I always make my stories the best they can be first. Unless asked, there’s no resubmitting the same story to agents/editors. (They track this shit so don’t bother being tricksy.) We only have one shot at this and I’d like my shot to be as good as I can make it.

Critique Partners Or Paid Editors

I’ve had very few critique partners in my writing life. Why? Because in a critique partner relationship, manuscripts are exchanged. I’ll read and critique your story. You’ll read and critique mine.

When I was writing professionally part time, I had very little time. I could earn more money working additional hours at my non-writing job than I would spend hiring a freelance editor or paying for a critique. So I opted to go that route. Freelance editor vs critique partner doesn’t make much of a difference to the process. IMHO it merely changes what is being exchanged.

How To Find Perspective Critique Partners (Happy Hour)

One of the best ways to find perspective critique partners is to attend a writing workshop (either in person or online). We know that everyone paying for this workshop is interested in a) improving as writers and b) whichever topic is being covered. I especially love workshops in my specific genre. Angela Knight’s How To Write Sex workshop is a goldmine for finding erotic romance writing critique partners, as are many of the workshops offered by Passionate Ink.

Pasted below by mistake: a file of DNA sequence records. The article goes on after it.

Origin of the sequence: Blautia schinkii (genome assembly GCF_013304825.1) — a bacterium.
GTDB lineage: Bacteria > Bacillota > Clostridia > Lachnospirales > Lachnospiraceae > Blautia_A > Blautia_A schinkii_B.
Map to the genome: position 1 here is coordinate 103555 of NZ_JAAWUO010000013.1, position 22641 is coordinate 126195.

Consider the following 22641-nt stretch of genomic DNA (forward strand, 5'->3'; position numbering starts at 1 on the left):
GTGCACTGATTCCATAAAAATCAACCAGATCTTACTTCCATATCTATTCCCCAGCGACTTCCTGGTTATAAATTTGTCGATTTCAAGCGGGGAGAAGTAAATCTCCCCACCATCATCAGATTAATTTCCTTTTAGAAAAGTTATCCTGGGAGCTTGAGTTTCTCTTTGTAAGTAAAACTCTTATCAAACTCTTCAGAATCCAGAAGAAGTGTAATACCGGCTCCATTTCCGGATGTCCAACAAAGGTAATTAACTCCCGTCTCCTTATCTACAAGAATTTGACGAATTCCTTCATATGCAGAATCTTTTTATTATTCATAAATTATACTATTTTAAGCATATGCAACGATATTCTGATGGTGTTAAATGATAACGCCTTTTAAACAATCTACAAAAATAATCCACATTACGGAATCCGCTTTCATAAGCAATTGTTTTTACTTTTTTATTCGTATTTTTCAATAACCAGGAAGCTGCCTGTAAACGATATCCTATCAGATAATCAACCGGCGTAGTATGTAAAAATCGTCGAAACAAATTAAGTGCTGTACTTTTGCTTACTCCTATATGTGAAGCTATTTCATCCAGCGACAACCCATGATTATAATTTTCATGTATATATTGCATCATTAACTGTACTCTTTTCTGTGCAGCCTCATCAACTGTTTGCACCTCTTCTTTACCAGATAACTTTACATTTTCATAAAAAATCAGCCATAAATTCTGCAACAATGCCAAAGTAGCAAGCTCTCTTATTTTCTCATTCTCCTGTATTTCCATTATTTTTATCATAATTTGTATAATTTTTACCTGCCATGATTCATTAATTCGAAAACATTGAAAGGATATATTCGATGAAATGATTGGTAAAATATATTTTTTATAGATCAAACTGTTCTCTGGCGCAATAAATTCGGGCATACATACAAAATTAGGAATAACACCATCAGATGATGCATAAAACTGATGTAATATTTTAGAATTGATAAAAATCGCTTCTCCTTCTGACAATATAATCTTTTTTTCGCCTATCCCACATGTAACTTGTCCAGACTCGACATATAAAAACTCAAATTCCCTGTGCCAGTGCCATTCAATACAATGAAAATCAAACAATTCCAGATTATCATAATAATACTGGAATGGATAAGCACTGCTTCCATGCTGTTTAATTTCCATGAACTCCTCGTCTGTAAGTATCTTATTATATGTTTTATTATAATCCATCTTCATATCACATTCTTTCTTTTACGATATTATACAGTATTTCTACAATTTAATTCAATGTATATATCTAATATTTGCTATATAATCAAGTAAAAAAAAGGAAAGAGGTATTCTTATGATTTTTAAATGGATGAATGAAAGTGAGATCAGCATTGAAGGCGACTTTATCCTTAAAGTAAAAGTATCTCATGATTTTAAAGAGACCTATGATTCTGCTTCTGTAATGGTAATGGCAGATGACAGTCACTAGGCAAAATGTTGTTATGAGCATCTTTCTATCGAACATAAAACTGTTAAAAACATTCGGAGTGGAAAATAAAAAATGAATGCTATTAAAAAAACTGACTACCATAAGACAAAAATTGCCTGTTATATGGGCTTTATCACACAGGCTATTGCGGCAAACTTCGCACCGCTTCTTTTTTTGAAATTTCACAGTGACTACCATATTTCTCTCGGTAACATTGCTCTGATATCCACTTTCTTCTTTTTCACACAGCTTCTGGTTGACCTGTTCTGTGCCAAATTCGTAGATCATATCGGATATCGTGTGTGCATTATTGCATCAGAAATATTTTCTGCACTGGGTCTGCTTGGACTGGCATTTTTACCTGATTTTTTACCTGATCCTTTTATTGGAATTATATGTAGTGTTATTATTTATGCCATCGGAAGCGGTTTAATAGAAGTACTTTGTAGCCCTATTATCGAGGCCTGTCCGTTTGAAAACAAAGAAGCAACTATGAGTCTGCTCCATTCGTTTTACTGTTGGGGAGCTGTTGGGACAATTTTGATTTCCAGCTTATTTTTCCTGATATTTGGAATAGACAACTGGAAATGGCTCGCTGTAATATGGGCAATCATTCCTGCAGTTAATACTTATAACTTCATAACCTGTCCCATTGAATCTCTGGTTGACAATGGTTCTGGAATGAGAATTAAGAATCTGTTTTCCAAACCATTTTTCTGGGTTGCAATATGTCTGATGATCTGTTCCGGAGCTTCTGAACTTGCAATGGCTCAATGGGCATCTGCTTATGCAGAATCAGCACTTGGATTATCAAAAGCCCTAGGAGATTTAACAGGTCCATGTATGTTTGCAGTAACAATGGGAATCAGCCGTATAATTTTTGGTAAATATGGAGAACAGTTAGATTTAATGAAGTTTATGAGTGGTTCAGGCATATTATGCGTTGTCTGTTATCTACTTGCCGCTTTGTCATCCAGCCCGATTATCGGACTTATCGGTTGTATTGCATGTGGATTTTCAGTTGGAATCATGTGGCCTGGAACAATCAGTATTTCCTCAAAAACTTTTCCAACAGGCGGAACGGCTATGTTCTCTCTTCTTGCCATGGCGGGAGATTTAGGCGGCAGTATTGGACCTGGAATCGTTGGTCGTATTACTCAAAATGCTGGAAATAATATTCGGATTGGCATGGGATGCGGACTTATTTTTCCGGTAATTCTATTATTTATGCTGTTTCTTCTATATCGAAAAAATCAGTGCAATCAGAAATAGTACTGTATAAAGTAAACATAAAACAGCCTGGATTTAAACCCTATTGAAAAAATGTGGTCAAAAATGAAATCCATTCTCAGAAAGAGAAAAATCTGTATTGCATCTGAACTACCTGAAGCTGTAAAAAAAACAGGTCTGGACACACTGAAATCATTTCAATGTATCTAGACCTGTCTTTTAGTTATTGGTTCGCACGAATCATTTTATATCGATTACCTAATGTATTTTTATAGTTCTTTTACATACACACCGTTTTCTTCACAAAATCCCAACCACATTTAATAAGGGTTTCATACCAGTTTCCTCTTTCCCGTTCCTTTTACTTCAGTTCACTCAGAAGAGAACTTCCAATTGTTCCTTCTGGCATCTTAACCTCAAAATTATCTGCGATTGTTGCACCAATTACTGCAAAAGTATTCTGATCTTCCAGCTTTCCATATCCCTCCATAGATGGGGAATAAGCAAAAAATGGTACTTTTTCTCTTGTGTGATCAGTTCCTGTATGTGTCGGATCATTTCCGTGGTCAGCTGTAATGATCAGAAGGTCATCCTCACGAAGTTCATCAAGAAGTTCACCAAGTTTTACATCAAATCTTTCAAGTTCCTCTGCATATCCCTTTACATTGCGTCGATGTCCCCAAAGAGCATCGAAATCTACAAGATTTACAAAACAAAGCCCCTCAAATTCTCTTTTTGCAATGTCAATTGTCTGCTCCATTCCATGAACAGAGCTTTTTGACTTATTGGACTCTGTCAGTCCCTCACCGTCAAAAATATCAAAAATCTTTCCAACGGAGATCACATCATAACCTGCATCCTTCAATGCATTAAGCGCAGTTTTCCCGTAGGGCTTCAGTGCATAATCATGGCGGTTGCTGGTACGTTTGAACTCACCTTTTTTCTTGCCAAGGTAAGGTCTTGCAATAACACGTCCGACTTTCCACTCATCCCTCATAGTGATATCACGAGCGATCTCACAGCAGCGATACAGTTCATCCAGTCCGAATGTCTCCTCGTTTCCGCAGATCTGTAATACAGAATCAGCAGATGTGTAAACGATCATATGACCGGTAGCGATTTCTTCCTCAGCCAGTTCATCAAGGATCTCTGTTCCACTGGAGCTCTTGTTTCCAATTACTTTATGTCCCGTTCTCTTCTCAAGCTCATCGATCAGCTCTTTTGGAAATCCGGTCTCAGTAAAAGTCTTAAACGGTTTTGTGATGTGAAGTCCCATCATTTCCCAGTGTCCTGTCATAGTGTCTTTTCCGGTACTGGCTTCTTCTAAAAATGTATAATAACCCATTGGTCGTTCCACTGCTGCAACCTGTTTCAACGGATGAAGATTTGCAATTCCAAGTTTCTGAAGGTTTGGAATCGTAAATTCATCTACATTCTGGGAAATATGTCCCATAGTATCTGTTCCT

Having critique partners with backgrounds in our genres is AWESOME. I don’t read or write inspirational romance. For me to give feedback on an inspirational romance is waste of everyone’s time. I don’t know the reader expectations. I wouldn’t know a good inspirational romance if it bit me on my ass.

However, I do know contemporary/SciFi/Paranormal erotic romance. Ask me to critique one of these stories and I can add value.

There are also often calls on RWA (Romance Writers of America) loops and other writer hangouts (forums, blogs, loops) for perspective critique partners.

Evaluating Perspective Critique Partners (Dating)

I say perspective critique partners because I’d never ask a complete stranger, someone I knew nothing about, to critique my manuscripts, trusting him or her with my hopes and dreams, with my writing career.